Such are the words Jacob offers to his sons Simeon and Levi.  And it is the descendants of Levi who become the Levites and the priestly custodians of the ritual cult.  Weeks ago we read of Simeon and Levi’s rage when they killed Shechem and his followers.  (Genesis 34) The brothers were enraged that Shechem had raped their sister Dinah.  Jacob however continues to worry that their anger will prove to be their undoing and unravel his legacy.

In fact anger can be our undoing.

Even Moses stands guilty of this sin.  Because of his anger he dies with his dreams partly unfulfilled.  He is not allowed to venture into the Promised Land because he lashed out at the people he leads.  When the Israelites clamored for water he strikes a rock and screams at them.  (Numbers 20)

Moses is as well from the tribe of Levi.  Is anger his family’s destiny?

We also read of Phinehas who is so angered by his countrymen that when they begin to follow the practices of the Midianites by offering their sacrifices and “whoring after the Midianite women” that he, like his predecessors before him, kills an Israelite man and a Midianitie woman while they are lying in bed.  (Numbers 25) Is anger and impassioned vengeance the tribe of Levi’s M.O?  Israel’s priestly class appears framed by anger.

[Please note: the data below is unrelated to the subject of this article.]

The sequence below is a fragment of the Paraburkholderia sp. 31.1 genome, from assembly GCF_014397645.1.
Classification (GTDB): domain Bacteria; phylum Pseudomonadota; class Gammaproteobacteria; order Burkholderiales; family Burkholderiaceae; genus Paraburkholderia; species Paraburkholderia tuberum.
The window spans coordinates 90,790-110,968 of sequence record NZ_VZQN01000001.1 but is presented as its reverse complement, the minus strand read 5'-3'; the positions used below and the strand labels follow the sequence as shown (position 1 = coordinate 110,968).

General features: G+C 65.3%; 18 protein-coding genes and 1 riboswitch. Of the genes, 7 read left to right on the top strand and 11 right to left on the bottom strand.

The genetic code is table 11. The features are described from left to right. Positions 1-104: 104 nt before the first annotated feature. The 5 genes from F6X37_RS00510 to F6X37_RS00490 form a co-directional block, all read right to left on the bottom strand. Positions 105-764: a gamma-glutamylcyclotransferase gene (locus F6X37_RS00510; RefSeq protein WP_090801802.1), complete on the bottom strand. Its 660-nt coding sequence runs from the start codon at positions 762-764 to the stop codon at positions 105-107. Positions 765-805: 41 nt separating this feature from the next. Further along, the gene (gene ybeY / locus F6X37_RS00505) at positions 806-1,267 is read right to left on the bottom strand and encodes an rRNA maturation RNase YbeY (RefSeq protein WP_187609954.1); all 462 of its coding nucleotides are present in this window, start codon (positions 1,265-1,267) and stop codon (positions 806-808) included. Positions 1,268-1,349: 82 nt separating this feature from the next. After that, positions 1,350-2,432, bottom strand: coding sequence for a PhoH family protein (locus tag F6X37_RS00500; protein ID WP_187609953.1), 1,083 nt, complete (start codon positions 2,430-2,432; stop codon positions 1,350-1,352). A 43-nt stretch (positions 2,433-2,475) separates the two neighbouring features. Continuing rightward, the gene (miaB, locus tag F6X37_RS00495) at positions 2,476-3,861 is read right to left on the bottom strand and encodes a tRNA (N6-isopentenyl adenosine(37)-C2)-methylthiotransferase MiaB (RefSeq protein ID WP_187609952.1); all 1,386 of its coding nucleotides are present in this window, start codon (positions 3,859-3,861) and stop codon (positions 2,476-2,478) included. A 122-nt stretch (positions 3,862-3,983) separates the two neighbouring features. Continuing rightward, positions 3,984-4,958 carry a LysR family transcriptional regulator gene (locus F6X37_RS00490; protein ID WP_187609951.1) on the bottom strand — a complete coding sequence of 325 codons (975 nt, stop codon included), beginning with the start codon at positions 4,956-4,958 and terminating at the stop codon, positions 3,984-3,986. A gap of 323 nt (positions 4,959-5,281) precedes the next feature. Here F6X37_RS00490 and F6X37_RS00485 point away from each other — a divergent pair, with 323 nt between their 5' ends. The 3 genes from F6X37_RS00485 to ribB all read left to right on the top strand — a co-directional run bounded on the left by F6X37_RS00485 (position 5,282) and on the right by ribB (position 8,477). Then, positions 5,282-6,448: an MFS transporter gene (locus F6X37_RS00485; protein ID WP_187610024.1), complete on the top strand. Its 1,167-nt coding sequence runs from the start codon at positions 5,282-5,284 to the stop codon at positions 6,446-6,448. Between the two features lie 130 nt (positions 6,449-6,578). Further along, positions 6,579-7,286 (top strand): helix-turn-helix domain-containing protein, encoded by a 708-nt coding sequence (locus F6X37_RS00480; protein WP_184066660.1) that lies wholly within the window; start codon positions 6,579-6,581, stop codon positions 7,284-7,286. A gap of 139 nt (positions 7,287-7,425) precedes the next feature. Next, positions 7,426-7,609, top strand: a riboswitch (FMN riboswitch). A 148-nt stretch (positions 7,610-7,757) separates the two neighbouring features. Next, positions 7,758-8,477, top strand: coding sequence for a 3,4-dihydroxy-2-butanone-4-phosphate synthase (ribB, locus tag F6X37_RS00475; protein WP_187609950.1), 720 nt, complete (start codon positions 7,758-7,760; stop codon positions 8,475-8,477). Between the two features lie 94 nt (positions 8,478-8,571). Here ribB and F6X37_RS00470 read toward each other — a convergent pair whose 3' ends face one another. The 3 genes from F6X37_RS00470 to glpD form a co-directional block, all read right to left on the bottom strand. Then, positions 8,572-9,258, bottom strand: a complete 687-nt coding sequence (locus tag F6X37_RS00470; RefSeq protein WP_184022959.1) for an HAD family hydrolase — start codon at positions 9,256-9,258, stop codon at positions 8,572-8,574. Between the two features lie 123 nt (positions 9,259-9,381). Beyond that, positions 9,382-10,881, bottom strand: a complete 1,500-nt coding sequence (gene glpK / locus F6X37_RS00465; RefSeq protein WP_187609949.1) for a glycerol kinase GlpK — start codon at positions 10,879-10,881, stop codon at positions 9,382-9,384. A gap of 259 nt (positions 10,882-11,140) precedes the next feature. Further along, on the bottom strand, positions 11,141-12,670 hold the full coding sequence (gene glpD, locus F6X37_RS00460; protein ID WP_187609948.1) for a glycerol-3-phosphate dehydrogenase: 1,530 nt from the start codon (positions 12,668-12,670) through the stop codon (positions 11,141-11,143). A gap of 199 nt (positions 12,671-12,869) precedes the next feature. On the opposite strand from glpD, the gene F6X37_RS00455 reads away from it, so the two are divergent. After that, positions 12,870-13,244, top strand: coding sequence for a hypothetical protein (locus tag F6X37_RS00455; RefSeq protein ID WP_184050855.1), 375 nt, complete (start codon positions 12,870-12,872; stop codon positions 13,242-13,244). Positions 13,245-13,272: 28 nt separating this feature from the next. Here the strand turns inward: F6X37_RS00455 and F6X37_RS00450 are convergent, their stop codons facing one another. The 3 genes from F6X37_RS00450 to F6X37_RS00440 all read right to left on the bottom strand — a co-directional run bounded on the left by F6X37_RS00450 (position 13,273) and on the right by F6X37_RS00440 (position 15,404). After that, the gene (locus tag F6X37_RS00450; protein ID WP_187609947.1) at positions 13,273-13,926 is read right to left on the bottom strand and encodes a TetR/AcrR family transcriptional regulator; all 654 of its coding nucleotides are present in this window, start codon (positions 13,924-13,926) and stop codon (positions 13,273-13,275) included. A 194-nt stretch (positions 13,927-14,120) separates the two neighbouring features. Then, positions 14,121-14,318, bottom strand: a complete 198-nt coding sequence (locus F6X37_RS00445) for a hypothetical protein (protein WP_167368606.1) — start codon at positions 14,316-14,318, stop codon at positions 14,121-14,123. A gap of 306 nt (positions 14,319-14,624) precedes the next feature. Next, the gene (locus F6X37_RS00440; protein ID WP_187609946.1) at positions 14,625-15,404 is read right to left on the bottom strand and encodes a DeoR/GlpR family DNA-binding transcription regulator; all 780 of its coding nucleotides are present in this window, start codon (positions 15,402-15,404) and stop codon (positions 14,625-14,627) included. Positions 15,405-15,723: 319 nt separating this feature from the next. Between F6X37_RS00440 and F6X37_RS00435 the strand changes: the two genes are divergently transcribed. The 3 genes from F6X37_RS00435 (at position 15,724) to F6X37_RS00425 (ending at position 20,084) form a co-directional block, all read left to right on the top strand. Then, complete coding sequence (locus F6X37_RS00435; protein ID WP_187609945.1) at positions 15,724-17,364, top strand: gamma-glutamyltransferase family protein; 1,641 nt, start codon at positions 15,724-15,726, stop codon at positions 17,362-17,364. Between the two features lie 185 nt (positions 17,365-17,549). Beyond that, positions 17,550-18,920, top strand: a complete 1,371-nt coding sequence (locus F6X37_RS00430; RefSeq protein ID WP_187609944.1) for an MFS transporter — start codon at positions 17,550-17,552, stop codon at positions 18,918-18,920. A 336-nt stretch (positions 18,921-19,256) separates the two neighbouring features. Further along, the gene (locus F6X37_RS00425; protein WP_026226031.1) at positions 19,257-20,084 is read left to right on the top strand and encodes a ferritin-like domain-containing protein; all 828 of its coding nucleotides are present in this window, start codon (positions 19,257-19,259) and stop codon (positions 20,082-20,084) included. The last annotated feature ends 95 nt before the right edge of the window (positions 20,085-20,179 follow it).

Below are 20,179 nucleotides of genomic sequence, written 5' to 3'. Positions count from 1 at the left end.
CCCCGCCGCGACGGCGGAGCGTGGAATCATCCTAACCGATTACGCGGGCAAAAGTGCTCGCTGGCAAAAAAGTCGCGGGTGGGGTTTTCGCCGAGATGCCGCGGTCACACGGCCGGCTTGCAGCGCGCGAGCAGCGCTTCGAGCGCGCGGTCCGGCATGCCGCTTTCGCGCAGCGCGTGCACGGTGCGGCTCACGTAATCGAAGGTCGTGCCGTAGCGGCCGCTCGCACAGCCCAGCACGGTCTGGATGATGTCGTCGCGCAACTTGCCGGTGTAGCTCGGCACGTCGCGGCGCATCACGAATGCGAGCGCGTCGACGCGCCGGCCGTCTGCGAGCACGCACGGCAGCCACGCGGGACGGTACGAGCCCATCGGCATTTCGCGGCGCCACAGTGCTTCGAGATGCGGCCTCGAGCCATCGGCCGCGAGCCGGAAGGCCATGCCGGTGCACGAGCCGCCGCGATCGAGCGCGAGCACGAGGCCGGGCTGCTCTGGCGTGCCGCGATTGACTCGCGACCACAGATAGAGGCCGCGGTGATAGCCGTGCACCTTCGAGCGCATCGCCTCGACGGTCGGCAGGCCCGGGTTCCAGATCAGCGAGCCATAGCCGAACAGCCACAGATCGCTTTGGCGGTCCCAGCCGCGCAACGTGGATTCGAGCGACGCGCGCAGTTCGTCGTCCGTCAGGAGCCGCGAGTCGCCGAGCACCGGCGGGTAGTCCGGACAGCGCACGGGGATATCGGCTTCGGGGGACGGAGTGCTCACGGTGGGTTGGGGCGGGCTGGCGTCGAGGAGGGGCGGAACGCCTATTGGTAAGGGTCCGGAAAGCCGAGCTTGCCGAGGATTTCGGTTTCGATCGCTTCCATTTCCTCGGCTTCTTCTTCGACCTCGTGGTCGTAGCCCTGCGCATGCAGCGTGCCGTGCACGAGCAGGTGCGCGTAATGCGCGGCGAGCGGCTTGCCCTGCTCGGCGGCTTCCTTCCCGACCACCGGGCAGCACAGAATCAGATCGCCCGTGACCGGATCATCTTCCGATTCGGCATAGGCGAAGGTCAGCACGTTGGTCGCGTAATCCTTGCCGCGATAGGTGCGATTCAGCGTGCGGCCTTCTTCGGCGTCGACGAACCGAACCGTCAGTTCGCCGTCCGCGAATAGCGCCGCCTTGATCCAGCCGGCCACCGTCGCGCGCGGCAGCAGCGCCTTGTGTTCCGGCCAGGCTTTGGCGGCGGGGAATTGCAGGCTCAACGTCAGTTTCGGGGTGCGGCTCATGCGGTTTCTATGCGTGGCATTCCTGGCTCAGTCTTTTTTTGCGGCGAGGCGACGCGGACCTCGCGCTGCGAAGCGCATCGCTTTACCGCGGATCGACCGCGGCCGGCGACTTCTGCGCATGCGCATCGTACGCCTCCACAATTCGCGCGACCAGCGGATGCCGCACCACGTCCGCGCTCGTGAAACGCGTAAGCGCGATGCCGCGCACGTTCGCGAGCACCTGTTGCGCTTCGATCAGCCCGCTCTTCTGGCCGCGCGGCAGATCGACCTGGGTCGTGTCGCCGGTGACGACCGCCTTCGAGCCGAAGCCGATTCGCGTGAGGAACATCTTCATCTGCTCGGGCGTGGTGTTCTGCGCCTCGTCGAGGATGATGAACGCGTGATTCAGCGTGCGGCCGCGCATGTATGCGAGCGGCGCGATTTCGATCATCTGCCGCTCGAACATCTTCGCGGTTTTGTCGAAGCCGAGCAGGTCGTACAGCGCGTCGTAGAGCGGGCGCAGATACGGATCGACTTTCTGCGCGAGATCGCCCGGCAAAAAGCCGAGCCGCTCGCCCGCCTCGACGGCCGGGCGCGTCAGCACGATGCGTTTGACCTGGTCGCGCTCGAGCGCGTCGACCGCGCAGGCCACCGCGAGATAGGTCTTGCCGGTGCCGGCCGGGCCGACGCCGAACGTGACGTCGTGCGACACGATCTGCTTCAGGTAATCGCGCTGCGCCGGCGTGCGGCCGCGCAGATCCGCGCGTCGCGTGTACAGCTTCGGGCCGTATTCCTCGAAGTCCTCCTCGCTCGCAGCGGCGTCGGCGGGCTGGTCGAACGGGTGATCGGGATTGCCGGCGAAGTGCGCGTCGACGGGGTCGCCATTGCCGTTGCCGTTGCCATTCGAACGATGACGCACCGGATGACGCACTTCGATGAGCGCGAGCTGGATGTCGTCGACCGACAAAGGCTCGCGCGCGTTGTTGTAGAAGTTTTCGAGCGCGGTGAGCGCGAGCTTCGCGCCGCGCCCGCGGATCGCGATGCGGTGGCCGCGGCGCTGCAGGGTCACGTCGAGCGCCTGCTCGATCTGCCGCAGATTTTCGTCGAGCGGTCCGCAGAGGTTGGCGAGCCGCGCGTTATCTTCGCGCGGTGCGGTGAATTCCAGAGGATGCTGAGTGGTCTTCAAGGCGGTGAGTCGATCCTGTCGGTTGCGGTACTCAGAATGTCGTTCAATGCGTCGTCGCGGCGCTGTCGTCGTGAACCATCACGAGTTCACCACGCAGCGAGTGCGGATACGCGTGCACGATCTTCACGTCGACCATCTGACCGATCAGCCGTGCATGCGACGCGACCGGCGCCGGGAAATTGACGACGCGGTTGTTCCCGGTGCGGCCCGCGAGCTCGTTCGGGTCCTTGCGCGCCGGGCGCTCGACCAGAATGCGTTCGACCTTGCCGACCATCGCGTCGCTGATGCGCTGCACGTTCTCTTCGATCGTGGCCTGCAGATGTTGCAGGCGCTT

Then again perhaps these stories are meant as warnings.  Perhaps the Torah connects these episodes by a family lineage so as to fulfill the warnings of Jacob.  The Torah is a balm against the destiny of anger.   Examine its conclusion.  Its greatest hero dies at the edge of his dream, on the steppes of Mount Nebo, on the boundaries of the land of Israel.  He does not touch his life long quest because of anger.  Check your anger if you want to fulfill your dreams, the Torah suggests.